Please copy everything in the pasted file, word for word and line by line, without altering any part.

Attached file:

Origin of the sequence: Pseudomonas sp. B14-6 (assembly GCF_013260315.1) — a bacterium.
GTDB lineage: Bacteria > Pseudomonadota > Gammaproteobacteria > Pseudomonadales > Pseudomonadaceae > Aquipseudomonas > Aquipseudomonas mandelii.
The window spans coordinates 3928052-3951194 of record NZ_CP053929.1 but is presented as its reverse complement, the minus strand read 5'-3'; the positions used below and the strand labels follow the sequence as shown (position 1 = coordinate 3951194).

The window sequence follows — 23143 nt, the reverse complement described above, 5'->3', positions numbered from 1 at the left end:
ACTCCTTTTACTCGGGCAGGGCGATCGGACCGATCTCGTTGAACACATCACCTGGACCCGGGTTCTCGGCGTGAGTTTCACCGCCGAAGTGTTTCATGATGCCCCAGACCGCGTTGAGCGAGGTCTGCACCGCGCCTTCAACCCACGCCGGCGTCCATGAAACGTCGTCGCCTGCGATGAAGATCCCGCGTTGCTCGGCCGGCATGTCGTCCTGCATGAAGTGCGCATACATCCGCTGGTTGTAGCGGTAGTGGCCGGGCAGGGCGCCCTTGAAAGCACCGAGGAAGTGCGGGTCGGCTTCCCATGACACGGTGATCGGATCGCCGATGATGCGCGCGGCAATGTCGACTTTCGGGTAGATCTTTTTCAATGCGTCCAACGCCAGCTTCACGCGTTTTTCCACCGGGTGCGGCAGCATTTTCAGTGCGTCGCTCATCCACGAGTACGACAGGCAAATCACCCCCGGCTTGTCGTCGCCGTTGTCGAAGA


Origin of the sequence: Pseudomonas sp. B14-6 (assembly GCF_013260315.1) — a bacterium.
GTDB lineage: Bacteria > Pseudomonadota > Gammaproteobacteria > Pseudomonadales > Pseudomonadaceae > Aquipseudomonas > Aquipseudomonas mandelii.
The window spans coordinates 3928052-3951194 of record NZ_CP053929.1 but is presented as its reverse complement, the minus strand read 5'-3'; the positions used below and the strand labels follow the sequence as shown (position 1 = coordinate 3951194).

The window sequence follows — 23143 nt, the reverse complement described above, 5'->3', positions numbered from 1 at the left end:
ACTCCTTTTACTCGGGCAGGGCGATCGGACCGATCTCGTTGAACACATCACCTGGACCCGGGTTCTCGGCGTGAGTTTCACCGCCGAAGTGTTTCATGATGCCCCAGACCGCGTTGAGCGAGGTCTGCACCGCGCCTTCAACCCACGCCGGCGTCCATGAAACGTCGTCGCCTGCGATGAAGATCCCGCGTTGCTCGGCCGGCATGTCGTCCTGCATGAAGTGCGCATACATCCGCTGGTTGTAGCGGTAGTGGCCGGGCAGGGCGCCCTTGAAAGCACCGAGGAAGTGCGGGTCGGCTTCCCATGACACGGTGATCGGATCGCCGATGATGCGCGCGGCAATGTCGACTTTCGGGTAGATCTTTTTCAATGCGTCCAACGCCAGCTTCACGCGTTTTTCCACCGGGTGCGGCAGCATTTTCAGTGCGTCGCTCATCCACGAGTACGACAGGCAAATCACCCCCGGCTTGTCGTCGCCGTTGTCGAAGA